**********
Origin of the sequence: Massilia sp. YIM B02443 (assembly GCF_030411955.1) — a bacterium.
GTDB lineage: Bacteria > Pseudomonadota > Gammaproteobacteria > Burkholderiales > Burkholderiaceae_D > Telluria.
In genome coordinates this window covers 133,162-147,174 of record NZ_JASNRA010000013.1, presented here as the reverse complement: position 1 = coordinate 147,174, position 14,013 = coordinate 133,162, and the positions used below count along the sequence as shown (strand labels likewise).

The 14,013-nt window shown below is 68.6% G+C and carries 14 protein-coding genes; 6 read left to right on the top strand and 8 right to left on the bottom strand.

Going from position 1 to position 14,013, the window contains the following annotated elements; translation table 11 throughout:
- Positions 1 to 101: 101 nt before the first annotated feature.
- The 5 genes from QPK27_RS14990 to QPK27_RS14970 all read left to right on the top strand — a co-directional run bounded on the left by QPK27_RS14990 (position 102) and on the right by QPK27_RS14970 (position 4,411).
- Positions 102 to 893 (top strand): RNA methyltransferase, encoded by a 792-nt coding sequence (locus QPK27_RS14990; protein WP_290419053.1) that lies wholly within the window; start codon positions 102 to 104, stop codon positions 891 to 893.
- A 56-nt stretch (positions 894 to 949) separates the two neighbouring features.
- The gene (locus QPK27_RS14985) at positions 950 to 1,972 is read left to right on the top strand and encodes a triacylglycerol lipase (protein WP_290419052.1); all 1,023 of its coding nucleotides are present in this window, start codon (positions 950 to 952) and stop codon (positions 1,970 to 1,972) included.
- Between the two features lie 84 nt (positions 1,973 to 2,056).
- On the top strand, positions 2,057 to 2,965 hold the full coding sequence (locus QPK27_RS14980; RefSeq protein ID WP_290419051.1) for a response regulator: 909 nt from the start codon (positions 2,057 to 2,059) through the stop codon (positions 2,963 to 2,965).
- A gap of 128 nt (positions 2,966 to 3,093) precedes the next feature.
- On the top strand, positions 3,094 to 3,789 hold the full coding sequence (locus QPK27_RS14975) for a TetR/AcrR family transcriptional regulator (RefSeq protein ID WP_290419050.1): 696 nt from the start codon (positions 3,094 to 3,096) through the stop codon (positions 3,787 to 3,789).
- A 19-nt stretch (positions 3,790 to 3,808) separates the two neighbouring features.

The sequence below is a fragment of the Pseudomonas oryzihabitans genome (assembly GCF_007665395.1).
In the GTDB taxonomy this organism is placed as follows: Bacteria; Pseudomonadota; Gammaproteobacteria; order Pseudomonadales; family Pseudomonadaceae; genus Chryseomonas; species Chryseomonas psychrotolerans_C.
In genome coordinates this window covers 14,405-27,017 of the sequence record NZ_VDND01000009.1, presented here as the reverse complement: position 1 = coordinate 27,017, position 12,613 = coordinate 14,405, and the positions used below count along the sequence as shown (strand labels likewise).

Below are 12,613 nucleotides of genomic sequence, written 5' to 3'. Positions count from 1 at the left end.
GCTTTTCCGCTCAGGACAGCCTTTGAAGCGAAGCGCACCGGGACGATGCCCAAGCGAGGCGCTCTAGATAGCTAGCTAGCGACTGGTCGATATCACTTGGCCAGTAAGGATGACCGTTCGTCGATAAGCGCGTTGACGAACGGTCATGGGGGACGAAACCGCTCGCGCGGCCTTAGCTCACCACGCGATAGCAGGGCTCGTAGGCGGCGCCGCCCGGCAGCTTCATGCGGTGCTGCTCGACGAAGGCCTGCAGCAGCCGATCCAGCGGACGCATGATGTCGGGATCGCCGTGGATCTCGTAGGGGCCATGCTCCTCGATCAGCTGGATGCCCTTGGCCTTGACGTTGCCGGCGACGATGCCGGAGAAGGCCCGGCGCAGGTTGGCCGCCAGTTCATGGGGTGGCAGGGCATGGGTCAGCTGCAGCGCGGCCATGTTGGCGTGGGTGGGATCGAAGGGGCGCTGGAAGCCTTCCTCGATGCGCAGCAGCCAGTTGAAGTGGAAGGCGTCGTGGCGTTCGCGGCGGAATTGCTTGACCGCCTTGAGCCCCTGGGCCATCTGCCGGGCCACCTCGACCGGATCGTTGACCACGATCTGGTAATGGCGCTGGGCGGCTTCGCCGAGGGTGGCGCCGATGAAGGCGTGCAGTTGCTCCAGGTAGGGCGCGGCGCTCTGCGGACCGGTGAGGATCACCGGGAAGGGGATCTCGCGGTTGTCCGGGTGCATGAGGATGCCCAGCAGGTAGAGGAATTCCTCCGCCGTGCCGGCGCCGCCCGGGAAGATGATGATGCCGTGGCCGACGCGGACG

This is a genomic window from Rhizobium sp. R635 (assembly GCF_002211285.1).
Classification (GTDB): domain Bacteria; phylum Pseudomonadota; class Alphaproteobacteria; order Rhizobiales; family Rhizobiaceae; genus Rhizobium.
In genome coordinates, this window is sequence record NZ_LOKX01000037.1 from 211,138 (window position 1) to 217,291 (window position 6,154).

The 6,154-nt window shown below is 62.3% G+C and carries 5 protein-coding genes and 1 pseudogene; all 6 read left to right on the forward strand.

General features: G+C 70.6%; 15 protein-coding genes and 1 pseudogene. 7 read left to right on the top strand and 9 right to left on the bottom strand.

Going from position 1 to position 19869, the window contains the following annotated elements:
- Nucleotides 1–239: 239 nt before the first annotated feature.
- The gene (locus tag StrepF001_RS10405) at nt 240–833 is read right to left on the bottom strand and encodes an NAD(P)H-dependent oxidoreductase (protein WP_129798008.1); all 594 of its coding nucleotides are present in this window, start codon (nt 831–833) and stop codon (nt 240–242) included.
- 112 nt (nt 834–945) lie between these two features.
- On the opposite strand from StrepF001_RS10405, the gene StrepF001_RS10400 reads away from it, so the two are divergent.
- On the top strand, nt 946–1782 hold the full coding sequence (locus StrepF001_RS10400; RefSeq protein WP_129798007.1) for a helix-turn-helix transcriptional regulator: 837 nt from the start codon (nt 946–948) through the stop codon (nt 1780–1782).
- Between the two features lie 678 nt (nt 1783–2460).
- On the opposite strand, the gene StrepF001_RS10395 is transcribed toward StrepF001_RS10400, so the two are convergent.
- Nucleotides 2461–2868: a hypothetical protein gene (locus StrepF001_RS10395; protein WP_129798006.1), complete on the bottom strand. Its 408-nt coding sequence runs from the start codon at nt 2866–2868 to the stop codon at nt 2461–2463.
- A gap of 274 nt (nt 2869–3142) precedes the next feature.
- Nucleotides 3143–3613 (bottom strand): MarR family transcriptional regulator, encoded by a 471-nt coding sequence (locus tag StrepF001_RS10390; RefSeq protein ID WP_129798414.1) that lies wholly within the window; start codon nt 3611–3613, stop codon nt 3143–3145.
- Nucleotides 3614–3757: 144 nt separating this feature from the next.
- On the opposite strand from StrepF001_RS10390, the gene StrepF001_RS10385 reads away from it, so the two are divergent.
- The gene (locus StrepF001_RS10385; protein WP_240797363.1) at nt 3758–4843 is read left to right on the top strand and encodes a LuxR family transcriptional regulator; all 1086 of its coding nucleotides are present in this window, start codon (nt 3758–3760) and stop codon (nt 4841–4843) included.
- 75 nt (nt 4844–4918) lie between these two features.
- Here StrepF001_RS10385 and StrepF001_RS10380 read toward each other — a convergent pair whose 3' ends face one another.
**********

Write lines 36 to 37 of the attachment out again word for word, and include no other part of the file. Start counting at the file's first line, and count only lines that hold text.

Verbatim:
- Nucleotides 3143–3613 (bottom strand): MarR family transcriptional regulator, encoded by a 471-nt coding sequence (locus tag StrepF001_RS10390; RefSeq protein ID WP_129798414.1) that lies wholly within the window; start codon nt 3611–3613, stop codon nt 3143–3145.
- Nucleotides 3614–3757: 144 nt separating this feature from the next.